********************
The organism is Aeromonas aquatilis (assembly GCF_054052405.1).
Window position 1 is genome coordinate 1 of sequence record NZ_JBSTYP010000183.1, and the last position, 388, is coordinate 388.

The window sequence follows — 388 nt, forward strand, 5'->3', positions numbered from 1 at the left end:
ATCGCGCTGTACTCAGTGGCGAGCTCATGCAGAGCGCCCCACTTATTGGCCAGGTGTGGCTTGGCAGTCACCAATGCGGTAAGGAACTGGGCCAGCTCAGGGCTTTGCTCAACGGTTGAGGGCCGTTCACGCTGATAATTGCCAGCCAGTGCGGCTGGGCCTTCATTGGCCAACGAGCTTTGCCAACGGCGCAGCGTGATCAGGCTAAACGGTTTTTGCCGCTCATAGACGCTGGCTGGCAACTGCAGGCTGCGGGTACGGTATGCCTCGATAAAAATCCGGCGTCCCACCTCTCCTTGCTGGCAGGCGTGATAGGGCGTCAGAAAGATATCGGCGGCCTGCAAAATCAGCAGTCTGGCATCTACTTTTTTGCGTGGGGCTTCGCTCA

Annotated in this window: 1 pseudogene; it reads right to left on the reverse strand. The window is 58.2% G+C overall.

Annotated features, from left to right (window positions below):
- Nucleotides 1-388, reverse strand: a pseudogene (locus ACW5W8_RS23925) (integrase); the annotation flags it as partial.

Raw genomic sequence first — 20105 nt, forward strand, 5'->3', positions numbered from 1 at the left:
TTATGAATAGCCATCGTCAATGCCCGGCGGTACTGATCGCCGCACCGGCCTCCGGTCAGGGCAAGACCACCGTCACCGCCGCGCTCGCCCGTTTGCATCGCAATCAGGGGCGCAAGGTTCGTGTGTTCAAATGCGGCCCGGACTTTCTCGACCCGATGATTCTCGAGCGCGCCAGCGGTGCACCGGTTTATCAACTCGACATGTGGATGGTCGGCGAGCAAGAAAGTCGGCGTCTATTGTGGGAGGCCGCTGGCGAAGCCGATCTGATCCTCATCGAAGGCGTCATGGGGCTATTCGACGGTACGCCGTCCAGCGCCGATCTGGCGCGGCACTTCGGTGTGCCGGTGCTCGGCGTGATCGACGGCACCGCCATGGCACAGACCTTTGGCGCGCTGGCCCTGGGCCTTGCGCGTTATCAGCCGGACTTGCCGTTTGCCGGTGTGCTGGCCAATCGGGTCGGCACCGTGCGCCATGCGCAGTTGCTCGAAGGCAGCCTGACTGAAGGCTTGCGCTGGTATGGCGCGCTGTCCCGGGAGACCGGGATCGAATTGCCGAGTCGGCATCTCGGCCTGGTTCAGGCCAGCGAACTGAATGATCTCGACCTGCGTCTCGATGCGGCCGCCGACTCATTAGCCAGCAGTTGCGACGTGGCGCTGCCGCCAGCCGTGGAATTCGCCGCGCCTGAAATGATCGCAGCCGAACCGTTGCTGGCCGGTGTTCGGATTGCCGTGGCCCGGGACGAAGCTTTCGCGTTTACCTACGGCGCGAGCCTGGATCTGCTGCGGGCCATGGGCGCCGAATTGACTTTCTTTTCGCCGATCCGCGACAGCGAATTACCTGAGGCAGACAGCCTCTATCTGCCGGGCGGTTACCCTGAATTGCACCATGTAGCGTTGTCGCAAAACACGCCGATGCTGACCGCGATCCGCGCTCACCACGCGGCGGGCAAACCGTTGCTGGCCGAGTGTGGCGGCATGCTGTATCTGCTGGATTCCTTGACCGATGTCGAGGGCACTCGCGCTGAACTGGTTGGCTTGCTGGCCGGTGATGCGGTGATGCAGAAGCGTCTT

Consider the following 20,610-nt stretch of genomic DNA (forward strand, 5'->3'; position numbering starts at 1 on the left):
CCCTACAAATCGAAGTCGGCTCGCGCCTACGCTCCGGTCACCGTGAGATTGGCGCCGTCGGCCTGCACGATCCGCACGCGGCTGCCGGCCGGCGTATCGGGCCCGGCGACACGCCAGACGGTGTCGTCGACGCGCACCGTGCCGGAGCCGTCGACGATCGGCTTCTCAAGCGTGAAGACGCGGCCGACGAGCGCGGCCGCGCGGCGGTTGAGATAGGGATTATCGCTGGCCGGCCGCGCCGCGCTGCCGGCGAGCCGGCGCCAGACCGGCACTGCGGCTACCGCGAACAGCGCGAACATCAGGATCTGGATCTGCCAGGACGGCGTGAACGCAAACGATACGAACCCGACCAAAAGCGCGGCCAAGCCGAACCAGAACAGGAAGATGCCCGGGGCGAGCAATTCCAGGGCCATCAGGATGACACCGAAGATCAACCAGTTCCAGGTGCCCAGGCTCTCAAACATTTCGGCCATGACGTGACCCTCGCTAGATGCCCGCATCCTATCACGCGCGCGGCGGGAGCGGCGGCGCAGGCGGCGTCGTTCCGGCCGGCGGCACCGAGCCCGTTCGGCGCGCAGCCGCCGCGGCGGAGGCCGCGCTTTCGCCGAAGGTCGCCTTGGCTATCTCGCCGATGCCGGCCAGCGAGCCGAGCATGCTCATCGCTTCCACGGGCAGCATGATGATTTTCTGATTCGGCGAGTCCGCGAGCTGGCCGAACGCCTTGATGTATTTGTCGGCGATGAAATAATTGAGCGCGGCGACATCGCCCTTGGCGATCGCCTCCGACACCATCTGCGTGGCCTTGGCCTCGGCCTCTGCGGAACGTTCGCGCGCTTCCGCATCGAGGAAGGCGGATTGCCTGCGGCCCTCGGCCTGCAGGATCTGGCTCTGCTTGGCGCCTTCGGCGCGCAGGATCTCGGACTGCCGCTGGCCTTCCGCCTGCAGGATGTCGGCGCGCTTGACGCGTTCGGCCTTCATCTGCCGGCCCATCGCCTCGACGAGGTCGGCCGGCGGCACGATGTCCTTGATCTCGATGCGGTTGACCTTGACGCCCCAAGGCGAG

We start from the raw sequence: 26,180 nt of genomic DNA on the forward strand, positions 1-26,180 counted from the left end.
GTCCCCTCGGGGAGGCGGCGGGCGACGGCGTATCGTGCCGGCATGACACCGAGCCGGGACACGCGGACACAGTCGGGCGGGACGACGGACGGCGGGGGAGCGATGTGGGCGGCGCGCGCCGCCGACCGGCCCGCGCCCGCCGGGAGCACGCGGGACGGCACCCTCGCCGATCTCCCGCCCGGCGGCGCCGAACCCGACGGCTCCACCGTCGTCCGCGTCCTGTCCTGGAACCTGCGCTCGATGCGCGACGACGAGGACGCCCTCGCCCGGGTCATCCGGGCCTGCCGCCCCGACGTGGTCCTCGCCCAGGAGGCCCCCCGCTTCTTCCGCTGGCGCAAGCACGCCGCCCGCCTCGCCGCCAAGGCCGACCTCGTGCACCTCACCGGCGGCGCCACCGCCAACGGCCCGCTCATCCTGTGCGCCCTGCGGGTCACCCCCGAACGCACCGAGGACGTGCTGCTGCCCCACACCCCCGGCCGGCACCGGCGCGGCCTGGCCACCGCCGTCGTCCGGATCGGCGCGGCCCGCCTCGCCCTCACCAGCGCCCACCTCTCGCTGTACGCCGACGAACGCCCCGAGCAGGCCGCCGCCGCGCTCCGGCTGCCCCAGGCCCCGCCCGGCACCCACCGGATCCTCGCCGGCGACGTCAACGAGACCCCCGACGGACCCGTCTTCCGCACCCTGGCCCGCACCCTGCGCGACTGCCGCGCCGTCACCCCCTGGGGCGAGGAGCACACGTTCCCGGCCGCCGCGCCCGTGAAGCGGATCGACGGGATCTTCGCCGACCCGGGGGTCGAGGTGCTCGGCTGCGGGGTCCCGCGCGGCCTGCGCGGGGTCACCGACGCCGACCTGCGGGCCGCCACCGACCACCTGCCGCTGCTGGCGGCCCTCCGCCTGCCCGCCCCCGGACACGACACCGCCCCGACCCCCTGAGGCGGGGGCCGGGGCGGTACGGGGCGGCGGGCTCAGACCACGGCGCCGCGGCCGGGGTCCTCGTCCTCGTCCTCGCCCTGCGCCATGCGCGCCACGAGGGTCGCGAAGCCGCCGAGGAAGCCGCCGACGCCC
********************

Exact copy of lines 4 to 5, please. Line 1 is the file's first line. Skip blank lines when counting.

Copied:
ATCGCGCTGTACTCAGTGGCGAGCTCATGCAGAGCGCCCCACTTATTGGCCAGGTGTGGCTTGGCAGTCACCAATGCGGTAAGGAACTGGGCCAGCTCAGGGCTTTGCTCAACGGTTGAGGGCCGTTCACGCTGATAATTGCCAGCCAGTGCGGCTGGGCCTTCATTGGCCAACGAGCTTTGCCAACGGCGCAGCGTGATCAGGCTAAACGGTTTTTGCCGCTCATAGACGCTGGCTGGCAACTGCAGGCTGCGGGTACGGTATGCCTCGATAAAAATCCGGCGTCCCACCTCTCCTTGCTGGCAGGCGTGATAGGGCGTCAGAAAGATATCGGCGGCCTGCAAAATCAGCAGTCTGGCATCTACTTTTTTGCGTGGGGCTTCGCTCA

Annotated in this window: 1 pseudogene; it reads right to left on the reverse strand. The window is 58.2% G+C overall.